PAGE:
Does fiscal decentralization lead to more efficient governance, better public goods,
and higher economic growth? This paper tests hypotheses posed by theoretical literature
that the results of decentralization depend on features of political institutions.
Using data from 95 countries for 25 years, we show that the effect of decentralization
on economic growth, quality of government, and public goods provision strongly depends
on two aspects of political centralization: 1) strength of national party system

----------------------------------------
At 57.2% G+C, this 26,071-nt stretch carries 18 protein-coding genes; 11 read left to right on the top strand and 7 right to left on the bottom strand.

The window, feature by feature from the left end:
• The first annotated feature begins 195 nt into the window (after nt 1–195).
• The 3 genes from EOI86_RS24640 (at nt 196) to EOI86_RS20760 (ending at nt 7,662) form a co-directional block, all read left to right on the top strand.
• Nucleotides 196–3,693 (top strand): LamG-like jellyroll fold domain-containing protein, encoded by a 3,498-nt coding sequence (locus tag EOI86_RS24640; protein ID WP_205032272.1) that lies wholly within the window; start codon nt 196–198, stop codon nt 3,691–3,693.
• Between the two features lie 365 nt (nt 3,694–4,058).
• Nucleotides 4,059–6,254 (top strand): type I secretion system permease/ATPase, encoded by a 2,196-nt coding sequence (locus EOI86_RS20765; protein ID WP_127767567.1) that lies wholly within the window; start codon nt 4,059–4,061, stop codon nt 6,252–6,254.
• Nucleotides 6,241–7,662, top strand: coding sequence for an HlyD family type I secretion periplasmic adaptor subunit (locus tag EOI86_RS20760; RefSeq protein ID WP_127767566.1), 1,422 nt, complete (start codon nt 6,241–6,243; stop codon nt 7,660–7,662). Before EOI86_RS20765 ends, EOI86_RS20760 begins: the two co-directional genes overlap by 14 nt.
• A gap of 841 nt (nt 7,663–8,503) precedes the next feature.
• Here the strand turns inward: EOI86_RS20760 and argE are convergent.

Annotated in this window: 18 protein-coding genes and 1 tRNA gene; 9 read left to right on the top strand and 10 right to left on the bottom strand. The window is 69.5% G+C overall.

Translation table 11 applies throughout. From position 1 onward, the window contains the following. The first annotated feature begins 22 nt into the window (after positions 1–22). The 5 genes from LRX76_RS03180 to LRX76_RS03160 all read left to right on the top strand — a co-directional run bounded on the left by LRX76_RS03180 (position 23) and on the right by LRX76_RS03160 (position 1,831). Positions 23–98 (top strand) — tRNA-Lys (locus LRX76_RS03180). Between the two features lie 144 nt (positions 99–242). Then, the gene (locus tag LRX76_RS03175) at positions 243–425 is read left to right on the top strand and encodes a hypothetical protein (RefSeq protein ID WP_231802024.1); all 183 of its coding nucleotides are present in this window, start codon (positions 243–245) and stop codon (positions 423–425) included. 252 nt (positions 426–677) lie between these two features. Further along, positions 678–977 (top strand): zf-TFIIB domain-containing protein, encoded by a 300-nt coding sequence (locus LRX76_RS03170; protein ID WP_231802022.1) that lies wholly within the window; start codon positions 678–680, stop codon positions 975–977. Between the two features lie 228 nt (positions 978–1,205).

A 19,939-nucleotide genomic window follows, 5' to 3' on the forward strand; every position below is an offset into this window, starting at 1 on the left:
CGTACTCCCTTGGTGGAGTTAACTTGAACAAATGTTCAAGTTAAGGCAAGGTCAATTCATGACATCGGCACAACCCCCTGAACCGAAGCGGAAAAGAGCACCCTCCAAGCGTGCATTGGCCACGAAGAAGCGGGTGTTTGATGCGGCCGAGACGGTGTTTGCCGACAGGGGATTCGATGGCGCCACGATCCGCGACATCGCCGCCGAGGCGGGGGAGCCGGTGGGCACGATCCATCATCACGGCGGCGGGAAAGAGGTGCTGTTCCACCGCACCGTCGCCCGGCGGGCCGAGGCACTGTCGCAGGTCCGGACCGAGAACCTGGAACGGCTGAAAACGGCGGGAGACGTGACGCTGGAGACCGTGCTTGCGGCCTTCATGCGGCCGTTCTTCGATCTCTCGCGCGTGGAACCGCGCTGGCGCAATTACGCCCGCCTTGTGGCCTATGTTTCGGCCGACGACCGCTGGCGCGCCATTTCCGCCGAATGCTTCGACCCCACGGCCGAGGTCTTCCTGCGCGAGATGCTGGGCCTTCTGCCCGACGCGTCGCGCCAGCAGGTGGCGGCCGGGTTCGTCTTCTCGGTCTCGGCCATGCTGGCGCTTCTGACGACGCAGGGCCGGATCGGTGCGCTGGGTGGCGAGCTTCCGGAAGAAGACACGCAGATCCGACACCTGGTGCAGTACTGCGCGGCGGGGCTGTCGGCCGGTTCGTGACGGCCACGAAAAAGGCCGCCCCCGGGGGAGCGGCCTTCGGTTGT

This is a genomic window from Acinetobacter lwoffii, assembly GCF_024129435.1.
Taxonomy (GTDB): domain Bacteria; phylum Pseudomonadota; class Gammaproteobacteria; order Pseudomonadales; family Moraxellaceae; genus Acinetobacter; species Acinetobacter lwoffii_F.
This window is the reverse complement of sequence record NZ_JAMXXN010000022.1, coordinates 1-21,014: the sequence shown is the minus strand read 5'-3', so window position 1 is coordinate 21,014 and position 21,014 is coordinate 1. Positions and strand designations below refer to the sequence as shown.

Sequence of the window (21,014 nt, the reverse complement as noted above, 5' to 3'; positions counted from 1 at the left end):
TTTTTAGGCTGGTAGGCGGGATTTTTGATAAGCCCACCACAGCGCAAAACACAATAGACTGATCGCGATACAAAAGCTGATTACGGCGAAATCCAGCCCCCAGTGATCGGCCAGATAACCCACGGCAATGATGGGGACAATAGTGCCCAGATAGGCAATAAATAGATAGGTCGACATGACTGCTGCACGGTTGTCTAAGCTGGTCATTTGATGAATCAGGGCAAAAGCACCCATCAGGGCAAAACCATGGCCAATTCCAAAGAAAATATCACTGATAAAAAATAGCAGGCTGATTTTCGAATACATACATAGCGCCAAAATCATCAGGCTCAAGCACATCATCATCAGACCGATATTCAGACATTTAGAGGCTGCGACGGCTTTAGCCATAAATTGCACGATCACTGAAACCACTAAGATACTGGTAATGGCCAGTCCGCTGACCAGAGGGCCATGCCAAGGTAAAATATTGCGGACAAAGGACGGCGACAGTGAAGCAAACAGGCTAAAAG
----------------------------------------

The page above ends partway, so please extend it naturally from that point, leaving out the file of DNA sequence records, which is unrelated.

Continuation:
(measured by fractionalization of parliament and age of main parties) and 2) subordination
(whether local and state executives are appointed or elected). We find solid support
for Riker's theory (1964) in developing countries: strong parties significantly improve
the results of fiscal decentralization in terms of economic growth, quality of government,
and public goods provision. There is also some evidence that subordination of local
to higher-level governments improves the effect of decetralization on growth (in
developed and developing countries) and government quality (in developing countries),
while its effect on public goods depends on particular type of publis goods considered.